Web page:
> Subject: Re: [Ushta] Who is Zarathushtra?
> Dear Ardeshir,
> I was in love with Zarathushtra most of my life, but I am
> daring to become a realist and fall out of love with
> Zarathushtra. He was most off all a POLITITIAN, a social
> climber who wanted and did take the position of the old
> shamans of the courts of the local tribal kings away from
> them. With him begins the religious mess that we are in
> today called Monotheism. If he invented the idea of one
> good God, then he also invented the black hole also in which
> we need to park all the bad that we face. Remember "the two
> shall not agree in any way, not in thoughts, not in words,
> and not in deeds".
> The Aryans vs. Semites division many like to talk about is
> a false one. If you equate Light with Good, you also equate
> Dark with Bad and the whole Patriarchal Mess of our dominant
> religions of today begins. Father and Light above becomes
> Good and Mother and Earth and the Darkness in the ground
> becomes Bad. I know you want to argue with this point, but
> please remember the preocupation of Zoroastrian with
> menstrual blood. That is hate for the feminin and how the
> feminin functions. That is the seed that grew with Mani and
> his heaven and earth division, but Zarathushtra planted the
> seed with his twin spirit idea.
> Please know that these words taste very bad in the mouth of
> one like me that was born and raised to worship Zarathushtra
> and his Gahan. But Zarathushtra also thought me to seek the
> truth, choose the truth, and speak the truth. In that
> tradition, I am a true follower of him, even if what I say
> about him may shock many when I paint a picture of him which
> is not so flatering. I hope that good scholars like yourself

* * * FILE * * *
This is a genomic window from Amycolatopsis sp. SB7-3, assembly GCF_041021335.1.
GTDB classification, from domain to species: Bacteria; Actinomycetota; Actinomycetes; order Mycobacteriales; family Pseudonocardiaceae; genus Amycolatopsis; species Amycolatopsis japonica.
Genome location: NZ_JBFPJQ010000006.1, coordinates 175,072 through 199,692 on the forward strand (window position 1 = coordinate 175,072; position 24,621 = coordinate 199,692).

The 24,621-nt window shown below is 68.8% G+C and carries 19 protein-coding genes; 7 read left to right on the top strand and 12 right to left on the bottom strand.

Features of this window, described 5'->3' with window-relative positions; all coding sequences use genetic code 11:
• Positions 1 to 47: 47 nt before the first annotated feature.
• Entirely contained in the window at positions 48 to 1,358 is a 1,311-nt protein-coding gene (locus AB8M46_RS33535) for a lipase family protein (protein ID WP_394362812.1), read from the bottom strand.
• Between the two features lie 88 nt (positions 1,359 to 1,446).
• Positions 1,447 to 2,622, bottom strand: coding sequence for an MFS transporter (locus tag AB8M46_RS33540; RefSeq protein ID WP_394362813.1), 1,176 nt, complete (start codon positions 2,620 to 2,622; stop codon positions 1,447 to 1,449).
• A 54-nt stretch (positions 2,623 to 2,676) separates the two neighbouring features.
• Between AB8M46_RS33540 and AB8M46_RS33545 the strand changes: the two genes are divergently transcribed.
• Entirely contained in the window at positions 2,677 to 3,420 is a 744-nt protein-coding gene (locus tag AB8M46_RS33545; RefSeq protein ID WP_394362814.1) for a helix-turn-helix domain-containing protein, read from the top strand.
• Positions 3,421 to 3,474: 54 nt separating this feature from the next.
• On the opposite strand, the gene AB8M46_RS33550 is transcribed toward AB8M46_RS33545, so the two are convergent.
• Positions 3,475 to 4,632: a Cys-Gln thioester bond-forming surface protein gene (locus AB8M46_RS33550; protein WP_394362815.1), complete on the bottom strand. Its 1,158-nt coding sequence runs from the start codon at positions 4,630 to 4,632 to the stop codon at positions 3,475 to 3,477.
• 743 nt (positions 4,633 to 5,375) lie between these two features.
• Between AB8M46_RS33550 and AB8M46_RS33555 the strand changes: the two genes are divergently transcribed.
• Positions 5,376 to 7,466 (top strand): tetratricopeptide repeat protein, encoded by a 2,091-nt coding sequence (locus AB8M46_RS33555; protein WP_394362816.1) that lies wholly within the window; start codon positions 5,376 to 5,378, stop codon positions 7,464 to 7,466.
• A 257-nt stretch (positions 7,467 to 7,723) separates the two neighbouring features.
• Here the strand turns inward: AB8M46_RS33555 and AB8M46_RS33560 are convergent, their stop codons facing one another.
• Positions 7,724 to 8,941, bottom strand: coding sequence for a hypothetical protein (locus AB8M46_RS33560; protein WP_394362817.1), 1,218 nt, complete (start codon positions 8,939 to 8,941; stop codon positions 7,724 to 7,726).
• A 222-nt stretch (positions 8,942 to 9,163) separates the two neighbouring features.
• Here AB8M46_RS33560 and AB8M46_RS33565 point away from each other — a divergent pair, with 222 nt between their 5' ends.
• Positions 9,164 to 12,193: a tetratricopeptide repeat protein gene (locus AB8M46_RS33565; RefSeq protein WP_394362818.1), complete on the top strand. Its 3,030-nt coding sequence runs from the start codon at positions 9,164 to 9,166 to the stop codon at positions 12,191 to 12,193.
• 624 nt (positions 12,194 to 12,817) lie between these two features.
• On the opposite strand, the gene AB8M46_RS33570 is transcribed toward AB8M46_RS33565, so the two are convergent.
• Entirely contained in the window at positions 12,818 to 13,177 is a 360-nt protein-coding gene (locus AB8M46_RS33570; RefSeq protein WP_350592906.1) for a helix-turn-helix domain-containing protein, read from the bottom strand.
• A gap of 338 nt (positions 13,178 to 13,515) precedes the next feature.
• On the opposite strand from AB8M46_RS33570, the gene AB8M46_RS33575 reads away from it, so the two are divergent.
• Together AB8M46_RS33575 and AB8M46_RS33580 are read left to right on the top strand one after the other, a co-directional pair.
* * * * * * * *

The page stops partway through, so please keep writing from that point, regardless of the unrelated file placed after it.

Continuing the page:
> will prove me wrong, I truly whish this. It is very painful
> for me to finally say about the prophet of my religion what
> I think about him.
> Mehr Afzoon,
> Parviz Varjavand
> --- On Mon, 1/4/10, ardeshir farhmand <>
> wrote:
> From: ardeshir farhmand <>

> Subject: Re: [Ushta] Who is Zarathushtra?
> To:
> Date: Monday, January 4, 2010, 7:37 PM
> On Mon, Jan 4, 2010 at 1:52 AM, Justin
> <haubrichjustin@> wrote:
> Ushta,
> The Following is a article which I just finished writing,
> which I plan to publish to my website Zarathushtra. org
> after I get some suggestions and feedback from the group.
> Most of it I wrote myself (I would say about 3/4), the other
> 1/4 was copied and edited into my own wordings. Most of it
> is based on some books I've been reading as well as research
> I have been doing on the web.
> If anyone can spot anything which might be wrong, or that
> you would like the contribute or fix, I am more than willing
> to make changes to the article before publishing it to my
> site.
> Thanks
> :)
> ---
> Who is Zarathushtra?
> Zarathushtra, also known as Zoroaster in Greek, and
> Zartosht in Farsi, lived about 3700-3800 years ago, in the
> beautiful and fertile land of the Aryana Vaeja (Or the
> VejAryana as it was known by its Sanskrit contemporaries to
> the South). This man was a Teacher, Philosopher/ Poetical
> Prophet, Astronomer, and Mathematician, but most of all he
> was the Mâñthran - "the giver of the Manthra". This is how
> he refers to himself in the Gathas, which are the only
> remaining 100% unchanged and untampered product of his life
> which have survived the turmoil, and sometimes darker side
> of history to this very day.
> The Gathas are composed in Gathic Avestan, which is the
> oldest reconstructed language of Indo-European origin (e.g.
> Latin, Hellenic, Sanskrit, Italic, Germanic, Persian, etc.),
> a remarkebly close cousin to the contemporary Sanskrit of
> 3700 years ago. The Gathas are universally acknowledged and
> accepted to be the actual words and thoughts of Zarathushtra
> himself. No other Western religion has preserved the words